Fact: People with diabetes can enjoy sugar in moderation as part of a healthy diet.
Do you believe that all chocolate and candy or lollies cause a rapid spike and then crash in blood glucose levels? You’re not alone. If you ask anyone walking down the street what they think a diet for people with diabetes should include, chances are the first thing they’ll say is ‘no sugar’. It’s one of the most pervasive and persistent myths about diet and health ever, I reckon. Yet it is a myth.
The downfall of the ‘no sugar’ dietary dogma started with the advent of the glycemic index (GI). The GI was the first means by which we could actually measure the effect of different foods on our blood glucose levels and it turned the nutrition world upside down. Before the GI we separated carbs into starches and sugars, and recommended ‘complex’ starchy foods over ‘simple’ sugary foods in the mistaken belief they would not raise your BGLs to the same degree. We were wrong. Measuring the GI of a variety of starchy and sugar foods turned the old advice on its head. We discovered most bread, potatoes and rice had a high GI, whereas table sugar and most honey had a moderate GI. Even more shocking was that sweet tasting foods such as (most) fruits, flavoured yoghurt and ice cream had a low GI! The shockwaves of this scientific development are still being felt. Even the terminology has changed. Using ‘complex and simple carbohydrates’ to describe speed of digestion is now defunct because we know many starches are very fast to digest and many sugars are slow.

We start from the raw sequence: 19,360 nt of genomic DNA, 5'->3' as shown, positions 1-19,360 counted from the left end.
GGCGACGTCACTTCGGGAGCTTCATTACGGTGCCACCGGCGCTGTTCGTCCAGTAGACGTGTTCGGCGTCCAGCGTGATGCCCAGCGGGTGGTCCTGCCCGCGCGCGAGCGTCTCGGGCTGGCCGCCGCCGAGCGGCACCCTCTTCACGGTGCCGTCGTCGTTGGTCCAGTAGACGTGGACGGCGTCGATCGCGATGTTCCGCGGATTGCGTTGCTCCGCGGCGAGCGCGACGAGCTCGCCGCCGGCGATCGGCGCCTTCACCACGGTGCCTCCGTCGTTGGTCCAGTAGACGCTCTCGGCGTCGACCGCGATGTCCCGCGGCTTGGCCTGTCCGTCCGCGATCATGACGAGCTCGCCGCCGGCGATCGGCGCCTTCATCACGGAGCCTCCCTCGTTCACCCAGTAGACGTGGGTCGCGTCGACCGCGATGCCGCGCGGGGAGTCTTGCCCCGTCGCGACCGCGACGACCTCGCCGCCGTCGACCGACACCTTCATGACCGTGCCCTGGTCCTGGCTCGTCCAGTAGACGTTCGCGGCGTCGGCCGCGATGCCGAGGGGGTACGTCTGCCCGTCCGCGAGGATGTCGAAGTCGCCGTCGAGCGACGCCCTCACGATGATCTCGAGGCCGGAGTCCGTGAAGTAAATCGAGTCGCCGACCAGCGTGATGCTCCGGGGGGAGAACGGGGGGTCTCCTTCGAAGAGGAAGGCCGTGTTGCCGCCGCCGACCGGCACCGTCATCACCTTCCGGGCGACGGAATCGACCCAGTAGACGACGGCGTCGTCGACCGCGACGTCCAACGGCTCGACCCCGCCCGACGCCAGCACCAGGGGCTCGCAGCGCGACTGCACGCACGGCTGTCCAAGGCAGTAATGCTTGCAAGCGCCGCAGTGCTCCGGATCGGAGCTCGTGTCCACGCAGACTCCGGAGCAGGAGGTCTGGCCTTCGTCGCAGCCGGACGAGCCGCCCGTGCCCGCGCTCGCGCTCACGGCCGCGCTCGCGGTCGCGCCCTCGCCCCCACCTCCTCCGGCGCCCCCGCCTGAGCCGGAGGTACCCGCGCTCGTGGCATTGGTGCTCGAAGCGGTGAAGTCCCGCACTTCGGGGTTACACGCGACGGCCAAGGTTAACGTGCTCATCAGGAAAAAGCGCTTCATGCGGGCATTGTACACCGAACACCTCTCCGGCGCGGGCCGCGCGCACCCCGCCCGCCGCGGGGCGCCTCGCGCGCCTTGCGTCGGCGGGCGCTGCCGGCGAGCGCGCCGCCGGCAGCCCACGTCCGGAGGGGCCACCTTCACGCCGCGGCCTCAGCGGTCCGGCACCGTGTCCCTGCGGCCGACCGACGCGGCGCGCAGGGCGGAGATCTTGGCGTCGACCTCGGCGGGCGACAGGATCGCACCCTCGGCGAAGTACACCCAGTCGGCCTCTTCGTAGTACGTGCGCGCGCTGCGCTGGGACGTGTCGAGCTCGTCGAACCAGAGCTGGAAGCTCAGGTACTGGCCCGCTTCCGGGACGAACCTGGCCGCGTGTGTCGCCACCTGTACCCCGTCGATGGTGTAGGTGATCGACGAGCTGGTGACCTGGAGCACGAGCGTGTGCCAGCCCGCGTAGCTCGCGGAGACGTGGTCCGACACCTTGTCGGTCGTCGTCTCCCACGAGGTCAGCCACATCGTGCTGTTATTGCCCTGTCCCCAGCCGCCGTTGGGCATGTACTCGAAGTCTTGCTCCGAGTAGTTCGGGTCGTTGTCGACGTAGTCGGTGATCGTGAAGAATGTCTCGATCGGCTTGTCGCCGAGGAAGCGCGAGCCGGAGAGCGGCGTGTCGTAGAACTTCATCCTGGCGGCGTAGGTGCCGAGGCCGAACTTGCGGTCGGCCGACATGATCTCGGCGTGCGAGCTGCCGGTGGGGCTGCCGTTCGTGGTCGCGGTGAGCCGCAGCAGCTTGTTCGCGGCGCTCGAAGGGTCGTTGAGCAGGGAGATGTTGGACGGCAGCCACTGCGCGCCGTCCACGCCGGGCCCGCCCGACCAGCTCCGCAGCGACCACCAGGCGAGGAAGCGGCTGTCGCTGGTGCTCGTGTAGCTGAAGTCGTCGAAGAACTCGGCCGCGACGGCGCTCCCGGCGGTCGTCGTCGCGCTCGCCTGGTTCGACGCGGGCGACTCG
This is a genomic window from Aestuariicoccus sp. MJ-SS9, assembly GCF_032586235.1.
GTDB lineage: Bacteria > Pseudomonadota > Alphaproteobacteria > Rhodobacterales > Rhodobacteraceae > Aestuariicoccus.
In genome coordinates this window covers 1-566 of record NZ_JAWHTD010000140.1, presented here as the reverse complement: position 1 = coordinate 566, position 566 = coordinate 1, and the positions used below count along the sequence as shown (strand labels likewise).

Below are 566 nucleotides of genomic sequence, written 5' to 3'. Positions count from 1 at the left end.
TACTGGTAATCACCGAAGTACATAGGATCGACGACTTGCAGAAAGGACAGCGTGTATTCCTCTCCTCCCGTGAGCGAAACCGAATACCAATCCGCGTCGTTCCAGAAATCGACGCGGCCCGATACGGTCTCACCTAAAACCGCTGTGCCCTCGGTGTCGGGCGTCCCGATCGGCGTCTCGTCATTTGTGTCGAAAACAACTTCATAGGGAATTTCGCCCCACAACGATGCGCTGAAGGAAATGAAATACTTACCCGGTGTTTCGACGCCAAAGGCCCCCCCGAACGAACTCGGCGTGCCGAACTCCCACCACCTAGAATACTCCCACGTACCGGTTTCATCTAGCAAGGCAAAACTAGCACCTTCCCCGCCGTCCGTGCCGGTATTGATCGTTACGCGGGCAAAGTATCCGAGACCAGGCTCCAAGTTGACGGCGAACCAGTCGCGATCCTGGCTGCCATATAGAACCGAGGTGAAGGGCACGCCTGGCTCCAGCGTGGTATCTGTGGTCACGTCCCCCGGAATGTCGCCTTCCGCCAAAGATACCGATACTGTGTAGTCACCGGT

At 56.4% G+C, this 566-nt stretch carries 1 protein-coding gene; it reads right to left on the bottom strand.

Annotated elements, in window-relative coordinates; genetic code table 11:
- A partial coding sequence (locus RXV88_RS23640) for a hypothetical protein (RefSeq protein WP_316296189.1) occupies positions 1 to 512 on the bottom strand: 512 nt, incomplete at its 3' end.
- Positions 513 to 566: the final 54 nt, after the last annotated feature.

The anti-sugar message has also soiled the reputation of all carbohydrates, promoting the use of low-carb diets. Besides the obvious nutritional problems of cutting out grains, fruits, dairy and starchy vegetables, new research suggests a ‘spoonful of sugar’ may actually be beneficial for the regeneration of insulin producing beta cells in the pancreas. A mouse study published in Cell Metabolism found the availability of glucose (from the digestion of carbohydrates) increased the speed at which these vital cells reproduce themselves, and may offer hope for people with diabetes whose beta cells have been destroyed or are in decline.
However, this doesn’t give a green light to people with diabetes to stuff themselves with sweets, but it does discredit the sugar veto. Today, the advice for people with diabetes is the same as for the general population: consume moderate amounts of sugars and foods containing added sugars. The caveat if you have diabetes being to spread your carbs evenly through the day, balance carb intake with medication and choose low GI carbs where possible. Sugar is NOT OK when eaten in large quantities and in less nutritious foods such as confectionery and soft drinks. But some sugar is OK when eaten in moderate amounts within healthy foods. For example, in low fat fruit yoghurt, custard or ice cream, or wholegrain or high fibre breakfast cereal – even a small piece of fruit cake or oat biscuit. There is no need to especially restrict the natural sugars found in fruit and dairy foods. There’s more to a diet for diabetes than the sugar content of foods and a little sugar might help make healthy foods more enjoyable and life a little sweeter.
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